Development of a Comprehensive Conservation Strategy for the North Shore Region of Minnesota in the Context of Future Wind Power Development

Report

Title: Development of a Comprehensive Conservation Strategy for the North Shore Region of Minnesota in the Context of Future Wind Power Development
Publication Date:
December 31, 2011
Document Number: NRRI/TR-2012/13
Pages: 25
Receptor:

Document Access

Website: External Link
Attachment: Access File
(1 MB)

Citation

Peterson, A.; Niemi, G. (2011). Development of a Comprehensive Conservation Strategy for the North Shore Region of Minnesota in the Context of Future Wind Power Development. Report by University of Minnesota. pp 25.
Abstract: 

Each autumn, millions of birds migrate from their breeding grounds in the northern hemisphere to wintering areas in the continental United States, Mexico, Central America, and South America (Rich 2004, Bildstein 2006). The North Shore Highlands parallels the Lake Superior shoreline from Duluth through Grand Portage, Minnesota to the US border with Canada. This region’s prominent ridgelines and Lake Superior coastline funnel migrating birds into this migration corridor (Hofslund 1966, Mueller and Berger 1967, Bildstein 2006). As a result, the North Shore Highlands hosts the largest migratory route for birds of prey in Minnesota and is among the highest in the US. In addition, recent data suggest that the numbers of nonraptor bird species moving along the north shore of Lake Superior are orders of magnitude larger than those for raptors.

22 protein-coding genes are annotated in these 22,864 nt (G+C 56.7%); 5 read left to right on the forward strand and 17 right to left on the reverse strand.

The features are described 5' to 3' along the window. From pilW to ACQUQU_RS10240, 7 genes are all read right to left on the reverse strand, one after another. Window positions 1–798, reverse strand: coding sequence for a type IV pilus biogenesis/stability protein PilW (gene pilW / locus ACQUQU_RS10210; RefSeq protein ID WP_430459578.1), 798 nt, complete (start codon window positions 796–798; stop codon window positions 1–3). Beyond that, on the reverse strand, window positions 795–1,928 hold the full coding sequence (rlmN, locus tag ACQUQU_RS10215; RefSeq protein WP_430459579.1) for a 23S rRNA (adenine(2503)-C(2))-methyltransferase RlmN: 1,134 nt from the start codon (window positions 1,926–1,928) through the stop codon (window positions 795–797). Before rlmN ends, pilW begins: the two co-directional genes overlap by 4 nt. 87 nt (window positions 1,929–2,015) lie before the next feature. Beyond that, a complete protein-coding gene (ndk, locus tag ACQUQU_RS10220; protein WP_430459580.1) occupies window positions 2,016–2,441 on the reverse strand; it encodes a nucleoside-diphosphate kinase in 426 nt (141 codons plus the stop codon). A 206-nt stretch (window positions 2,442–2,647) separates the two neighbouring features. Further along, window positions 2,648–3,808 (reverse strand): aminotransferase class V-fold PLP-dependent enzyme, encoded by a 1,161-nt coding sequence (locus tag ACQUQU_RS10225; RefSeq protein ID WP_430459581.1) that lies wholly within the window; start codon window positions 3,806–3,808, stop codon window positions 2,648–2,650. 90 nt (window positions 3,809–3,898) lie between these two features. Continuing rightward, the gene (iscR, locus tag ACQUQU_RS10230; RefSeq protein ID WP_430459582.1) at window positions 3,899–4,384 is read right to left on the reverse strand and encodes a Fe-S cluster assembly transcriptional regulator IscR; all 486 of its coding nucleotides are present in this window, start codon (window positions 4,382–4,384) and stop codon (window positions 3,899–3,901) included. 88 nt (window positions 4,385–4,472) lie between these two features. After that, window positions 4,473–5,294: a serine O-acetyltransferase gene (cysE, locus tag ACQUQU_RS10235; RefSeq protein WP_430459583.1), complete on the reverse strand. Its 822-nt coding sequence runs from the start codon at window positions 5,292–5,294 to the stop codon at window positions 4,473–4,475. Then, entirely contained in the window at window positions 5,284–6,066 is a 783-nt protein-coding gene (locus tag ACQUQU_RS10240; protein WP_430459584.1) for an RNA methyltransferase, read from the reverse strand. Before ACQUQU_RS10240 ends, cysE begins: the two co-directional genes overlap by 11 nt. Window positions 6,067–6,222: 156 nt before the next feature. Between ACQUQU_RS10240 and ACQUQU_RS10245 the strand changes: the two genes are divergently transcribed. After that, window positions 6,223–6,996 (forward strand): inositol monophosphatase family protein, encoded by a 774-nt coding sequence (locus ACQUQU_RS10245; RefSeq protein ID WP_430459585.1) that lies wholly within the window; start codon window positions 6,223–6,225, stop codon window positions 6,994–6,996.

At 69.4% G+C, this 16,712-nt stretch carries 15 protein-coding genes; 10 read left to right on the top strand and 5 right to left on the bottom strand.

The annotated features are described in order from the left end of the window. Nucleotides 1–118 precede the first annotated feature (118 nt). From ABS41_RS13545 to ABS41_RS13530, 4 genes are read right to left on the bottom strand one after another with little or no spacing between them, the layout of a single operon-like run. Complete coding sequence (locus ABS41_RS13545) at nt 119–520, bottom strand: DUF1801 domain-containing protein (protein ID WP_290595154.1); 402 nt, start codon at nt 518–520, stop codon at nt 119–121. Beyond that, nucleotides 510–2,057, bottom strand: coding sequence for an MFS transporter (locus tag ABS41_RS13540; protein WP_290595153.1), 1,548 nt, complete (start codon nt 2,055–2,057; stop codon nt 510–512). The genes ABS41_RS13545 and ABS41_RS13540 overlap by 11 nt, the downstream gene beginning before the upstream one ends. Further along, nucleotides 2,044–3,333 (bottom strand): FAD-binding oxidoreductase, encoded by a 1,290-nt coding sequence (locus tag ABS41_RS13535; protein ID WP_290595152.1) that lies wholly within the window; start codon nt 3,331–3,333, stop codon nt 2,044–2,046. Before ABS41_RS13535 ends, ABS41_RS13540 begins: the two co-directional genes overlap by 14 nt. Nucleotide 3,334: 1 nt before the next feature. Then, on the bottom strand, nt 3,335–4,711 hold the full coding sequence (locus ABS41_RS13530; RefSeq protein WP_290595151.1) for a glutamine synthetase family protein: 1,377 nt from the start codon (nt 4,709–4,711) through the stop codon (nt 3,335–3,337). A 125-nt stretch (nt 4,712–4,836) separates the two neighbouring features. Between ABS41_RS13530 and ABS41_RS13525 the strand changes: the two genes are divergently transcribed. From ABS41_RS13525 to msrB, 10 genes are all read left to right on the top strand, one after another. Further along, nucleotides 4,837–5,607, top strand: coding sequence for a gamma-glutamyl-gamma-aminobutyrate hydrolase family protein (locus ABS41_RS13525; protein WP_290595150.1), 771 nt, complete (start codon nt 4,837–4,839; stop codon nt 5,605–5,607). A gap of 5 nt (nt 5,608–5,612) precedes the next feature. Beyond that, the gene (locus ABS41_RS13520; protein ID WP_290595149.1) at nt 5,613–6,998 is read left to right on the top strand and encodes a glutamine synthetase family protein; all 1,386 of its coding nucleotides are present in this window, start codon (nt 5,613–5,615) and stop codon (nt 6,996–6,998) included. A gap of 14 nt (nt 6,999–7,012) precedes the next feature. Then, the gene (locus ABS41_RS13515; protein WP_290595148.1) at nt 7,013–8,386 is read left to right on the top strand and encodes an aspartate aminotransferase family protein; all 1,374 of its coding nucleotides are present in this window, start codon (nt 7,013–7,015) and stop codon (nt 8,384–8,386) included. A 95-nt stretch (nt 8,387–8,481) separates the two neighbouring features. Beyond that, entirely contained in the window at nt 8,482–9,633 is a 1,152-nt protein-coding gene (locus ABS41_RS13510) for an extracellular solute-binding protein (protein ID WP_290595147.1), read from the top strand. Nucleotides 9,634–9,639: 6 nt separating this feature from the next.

Migration periods constitute a critical life-stage for these birds as mortality rates may be higher during migration than during breeding or over wintering periods (Sillett and Holmes 2002, Smith and Moore 2003). Large bodies of water and other major topographical features cause a nonrandom distribution of migrating birds on the landscape in both periods of active flight and rest (Goodrich and Smith 2008). Landscape features that define the North Shore Highlands (Lake Superior, ridgelines, river valleys) result in a major congregation of migratory birds (raptors and passerines) that are both actively flying and resting within the region.

 

With the current emphasis on renewable energy (Great Lakes Commission 2011), the North Shore Highlands region has become a focal point for potential wind power, with many plans already in progress (Mageau et al. 2008). Besides wind turbines there is also increased activity in the development of communication towers in the region. The North Shore Highlands region is recognized as one of the top tourist destinations in Minnesota and the upper Midwestern US. Over the past twenty years, the area has experienced increased developmental pressure from recreation, tourism, and exurban housing (MNDNR 2006).

 

Conservation strategies aimed at the protection of migratory birds are incomplete without the focus on migratory bird flyway and stopover habitat preservation (Petit 2000, Mehlman et al. 2005). To develop conservation strategies to protect en route migratory birds within this region, there is a need to understand the cues by which migrants choose migratory flight paths and stopover habitats (Ewert et al. 2011, Buler et al. 2007, Bonter et al. 2009). Our overall goal is to provide data and mapping products that will contribute to a comprehensive conservation plan for migratory birds highlighting the potential risks of wind energy development within the North Shore Highlands region. We have worked closely with several community groups in the region (e.g., Grand Portage Indian Reservation, Cook County Local Energy Project, and Lutsen Mountains Resort) who have expressed an interest in wind energy development. Our purpose will be to eliminate or minimize interactions with migratory birds if wind turbines are placed in the North Shore Highlands region.

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